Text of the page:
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RE: [S-R] Re : Austria-Hungary or Slovakia /Language

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  • John
    ... The letter j is usually used for y in slavic and other languages (Jan [Yan] = John, jak [yak] = how). That s why I asked. Also, Mon~ak is pronounced
    Message 1 of 16 , Aug 3, 2001
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      At 12:01 PM 8/3/01 -0400, you wrote:
      >I have seen the monyak spelled MAnyak and on my great grandfather's
      >petition for naturalization as well as his brothers' it was misspelled as
      >monyah and monjak-but that was in this country-that birth certificate REALLY
      >looks as if the name were Manyak and the maiden name of the mother was
      >Popelicova.

      The letter "j" is usually used for "y" in slavic and other languages (Jan
      [Yan] = John, jak [yak] = how). That's why I asked. Also, Mon~ak is
      pronounced Monyak the "n~" being pronounced like in Spanish (la nin~a = la
      ni-nya). There are Mon~ak in Eastern Slovakia.

      >They came thru Baltimore so I can't even check ellisisland.org.

      You can check the Baltimore arrivals through NARA and the LDS FHC but it is
      not as convenient. This site provides some good information on how to:

      http://home.att.net/~arnielang/shipgide.html

      >I think they were Greek Orthodox.

      It was probably Greek Catholic or Ukrainian Orthodox. Greek Orthodox is
      actually the Greek church and I think they use Greek in their liturgy. The
      reason for the Greek in Greek Catholic (use(d) old Slavonic language in
      Divine Liturgy) is to distinguish it (Eastern) from the Roman (Western)
      church (use(d) Latin in their Mass). The Ukrainian Orthodox also uses(sd)
      old Slavonic in their liturgy.The Greek Catholic church is now called
      Byzantine (Eastern) Rite Catholic to decrease the confusion.

      http://www.byzcath.org/

      >OH ON RISKO"S SISTER"S NATURALIZATION PAPERS SHE WAS BORN IN Chumalov' and
      >husband was born in Nizny Seliste'Czechoslovakia.

      Nizny Selice was probably spelled phonetically. Nearest I could come to
      that was a a Niz^ny S^ebes^ or Niz^ny Silac^. You might use Mapquest to
      check them out.

      >Bodzer's form says Csumalyava, Austria Hungary

      That's still a mystery to
      me. Try http://www.jewishgen.org/ShtetlSeeker/loctown.htm to locate.

      >On the Monyak birth record:
      >Bukovina is spelled Bukovinka

      There is a reference that a town called Bukovinka is S^iatorska' Bukovinka
      but it is located just north of the Hungarian border in Central Slovakia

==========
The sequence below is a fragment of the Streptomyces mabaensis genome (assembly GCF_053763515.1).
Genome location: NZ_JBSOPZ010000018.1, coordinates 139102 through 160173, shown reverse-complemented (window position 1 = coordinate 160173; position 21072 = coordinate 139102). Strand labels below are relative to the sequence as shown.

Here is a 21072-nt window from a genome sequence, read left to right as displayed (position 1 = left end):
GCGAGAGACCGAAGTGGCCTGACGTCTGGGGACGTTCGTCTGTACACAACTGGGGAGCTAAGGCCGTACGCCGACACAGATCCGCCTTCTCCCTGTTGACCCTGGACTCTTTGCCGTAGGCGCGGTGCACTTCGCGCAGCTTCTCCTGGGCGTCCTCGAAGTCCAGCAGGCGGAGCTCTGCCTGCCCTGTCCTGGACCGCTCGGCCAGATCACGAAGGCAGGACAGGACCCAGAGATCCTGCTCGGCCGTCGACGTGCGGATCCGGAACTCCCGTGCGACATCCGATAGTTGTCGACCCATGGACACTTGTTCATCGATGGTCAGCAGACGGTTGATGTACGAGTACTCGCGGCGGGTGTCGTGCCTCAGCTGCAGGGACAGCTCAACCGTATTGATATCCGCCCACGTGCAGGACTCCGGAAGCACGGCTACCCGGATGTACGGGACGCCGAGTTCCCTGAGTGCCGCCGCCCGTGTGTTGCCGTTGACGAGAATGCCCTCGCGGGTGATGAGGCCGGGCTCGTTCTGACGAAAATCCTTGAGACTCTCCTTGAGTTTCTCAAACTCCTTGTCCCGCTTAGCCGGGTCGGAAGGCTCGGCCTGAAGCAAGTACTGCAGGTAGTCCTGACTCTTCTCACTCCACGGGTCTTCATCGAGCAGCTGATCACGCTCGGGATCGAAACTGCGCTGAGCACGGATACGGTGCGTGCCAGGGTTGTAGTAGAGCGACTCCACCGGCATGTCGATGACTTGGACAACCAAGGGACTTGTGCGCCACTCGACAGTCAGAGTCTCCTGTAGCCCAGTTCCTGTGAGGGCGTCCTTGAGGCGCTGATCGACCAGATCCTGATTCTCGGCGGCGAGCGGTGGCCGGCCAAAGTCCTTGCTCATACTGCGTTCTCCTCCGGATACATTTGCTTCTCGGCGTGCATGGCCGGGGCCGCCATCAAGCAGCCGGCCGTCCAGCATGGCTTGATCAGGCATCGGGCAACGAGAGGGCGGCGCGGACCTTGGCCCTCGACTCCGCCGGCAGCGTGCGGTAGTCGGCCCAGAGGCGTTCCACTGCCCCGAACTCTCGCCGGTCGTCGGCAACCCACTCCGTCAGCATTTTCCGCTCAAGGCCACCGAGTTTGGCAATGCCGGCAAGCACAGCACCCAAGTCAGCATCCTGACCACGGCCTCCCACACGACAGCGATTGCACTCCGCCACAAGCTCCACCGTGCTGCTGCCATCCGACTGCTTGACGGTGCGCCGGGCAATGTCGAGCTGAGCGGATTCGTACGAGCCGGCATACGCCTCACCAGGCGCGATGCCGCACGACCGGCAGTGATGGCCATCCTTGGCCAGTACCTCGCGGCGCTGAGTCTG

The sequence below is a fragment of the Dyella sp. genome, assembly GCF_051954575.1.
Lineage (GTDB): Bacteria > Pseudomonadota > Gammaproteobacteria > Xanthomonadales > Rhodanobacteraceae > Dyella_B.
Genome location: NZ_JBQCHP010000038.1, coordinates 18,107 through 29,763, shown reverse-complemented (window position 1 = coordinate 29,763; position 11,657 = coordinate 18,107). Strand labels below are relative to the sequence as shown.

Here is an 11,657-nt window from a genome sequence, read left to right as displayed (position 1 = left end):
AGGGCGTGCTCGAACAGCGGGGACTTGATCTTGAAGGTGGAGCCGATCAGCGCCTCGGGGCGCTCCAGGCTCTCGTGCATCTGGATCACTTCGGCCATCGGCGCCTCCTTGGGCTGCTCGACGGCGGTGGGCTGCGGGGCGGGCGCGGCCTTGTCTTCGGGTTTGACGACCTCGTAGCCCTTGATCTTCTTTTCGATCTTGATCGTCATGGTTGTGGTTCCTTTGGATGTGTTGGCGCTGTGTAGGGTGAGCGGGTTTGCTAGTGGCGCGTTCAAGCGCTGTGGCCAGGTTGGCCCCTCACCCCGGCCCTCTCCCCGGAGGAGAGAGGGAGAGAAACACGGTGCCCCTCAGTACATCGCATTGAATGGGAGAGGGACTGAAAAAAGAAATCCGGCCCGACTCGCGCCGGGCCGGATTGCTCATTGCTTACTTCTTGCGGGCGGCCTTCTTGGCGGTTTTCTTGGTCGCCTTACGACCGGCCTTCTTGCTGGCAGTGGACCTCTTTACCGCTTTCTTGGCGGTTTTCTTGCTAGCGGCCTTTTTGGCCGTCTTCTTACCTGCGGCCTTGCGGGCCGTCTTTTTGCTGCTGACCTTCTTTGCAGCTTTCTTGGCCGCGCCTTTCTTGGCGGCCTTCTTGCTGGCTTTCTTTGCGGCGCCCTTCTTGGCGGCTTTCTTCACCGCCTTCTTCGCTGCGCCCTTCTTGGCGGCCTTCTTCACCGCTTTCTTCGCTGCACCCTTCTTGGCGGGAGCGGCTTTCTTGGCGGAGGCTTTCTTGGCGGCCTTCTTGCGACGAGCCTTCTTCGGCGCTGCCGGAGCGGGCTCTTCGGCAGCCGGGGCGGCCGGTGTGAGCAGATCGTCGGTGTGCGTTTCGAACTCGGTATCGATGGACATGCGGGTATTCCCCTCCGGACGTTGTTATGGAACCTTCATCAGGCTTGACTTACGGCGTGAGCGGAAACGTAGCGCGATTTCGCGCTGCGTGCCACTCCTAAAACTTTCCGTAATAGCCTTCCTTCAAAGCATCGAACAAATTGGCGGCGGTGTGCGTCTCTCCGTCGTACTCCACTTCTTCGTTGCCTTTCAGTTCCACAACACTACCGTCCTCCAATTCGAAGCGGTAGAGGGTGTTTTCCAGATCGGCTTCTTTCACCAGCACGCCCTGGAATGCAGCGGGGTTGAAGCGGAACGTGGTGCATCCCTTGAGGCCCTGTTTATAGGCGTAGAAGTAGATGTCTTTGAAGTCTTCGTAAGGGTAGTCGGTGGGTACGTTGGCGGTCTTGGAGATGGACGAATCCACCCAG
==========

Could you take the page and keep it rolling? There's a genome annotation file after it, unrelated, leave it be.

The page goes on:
south of Radzovce and not in Eastern SK.


      >The form says this:
      >
      >Vytah z matriky narozeni

      Extracted from the birth register (Slovak)

      >Szuletesi anyakonyvi kivonat

      Hungarian I believe. Probably the same as the Slovak translation.

      >There are other words too but they use non english-type letters so I can't
      >even write it for you.

      Might say the same as above. Do you mean the alphabet is different? The
      Rusyns, Ruthenians, Ukrianians used the Cyrillic alphabet which is also
      used by the Russians. If you could scan the document or part of it and
      upload to the file section of S-R, it would allow us to look at it.

      >There is a seal at the bottom but it is a bad copy and I can't make out
      >what it says-that's why I was hoping to fax a copy or mail acopy to
      >someone who might recognize the city it was from.

      Scanning and uploading would be the easiest and allow everyone to take a
      crack at it.

      John
    • Monyak, Stephanie
      ... computer only at work and we don t have scanners. I will e-mail the relative who sent me the copy-perhaps he can scan it and send it to me and then I will
      Message 2 of 16 , Aug 3, 2001
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        :(:(:( I don't have a scanner...that's why I am so bummed out-I have a
        computer only at work and we don't have scanners.

        I will e-mail the relative who sent me the copy-perhaps he can scan it and
        send it to me and then I will forward it to the group.

        -----Original Message-----
        From: John [mailto:jmatsko4@...]
        Sent: Friday, August 03, 2001 2:27 PM
        To: SLOVAK-ROOTS@yahoogroups.com
        Subject: RE: [S-R] Re : Austria-Hungary or Slovakia /Language


        At 12:01 PM 8/3/01 -0400, you wrote:
        >I have seen the monyak spelled MAnyak and on my great grandfather's
        >petition for naturalization as well as his brothers' it was misspelled as
        >monyah and monjak-but that was in this country-that birth certificate
        REALLY
        >looks as if the name were Manyak and the maiden name of the mother was
        >Popelicova.

        The letter "j" is usually used for "y" in slavic and other languages (Jan
        [Yan] = John, jak [yak] = how). That's why I asked. Also, Mon~ak is
        pronounced Monyak the "n~" being pronounced like in Spanish (la nin~a = la
        ni-nya). There are Mon~ak in Eastern Slovakia.

        >They came thru Baltimore so I can't even check ellisisland.org.

        You can check the Baltimore arrivals through NARA and the LDS FHC but it is
        not as convenient. This site provides some good information on how to:

        http://home.att.net/~arnielang/shipgide.html

        >I think they were Greek Orthodox.

        It was probably Greek Catholic or Ukrainian Orthodox. Greek Orthodox is
        actually the Greek church and I think they use Greek in their liturgy. The
        reason for the Greek in Greek Catholic (use(d) old Slavonic language in
        Divine Liturgy) is to distinguish it (Eastern) from the Roman (Western)
        church (use(d) Latin in their Mass). The Ukrainian Orthodox also uses(sd)
        old Slavonic in their liturgy.The Greek Catholic church is now called
        Byzantine (Eastern) Rite Catholic to decrease the confusion.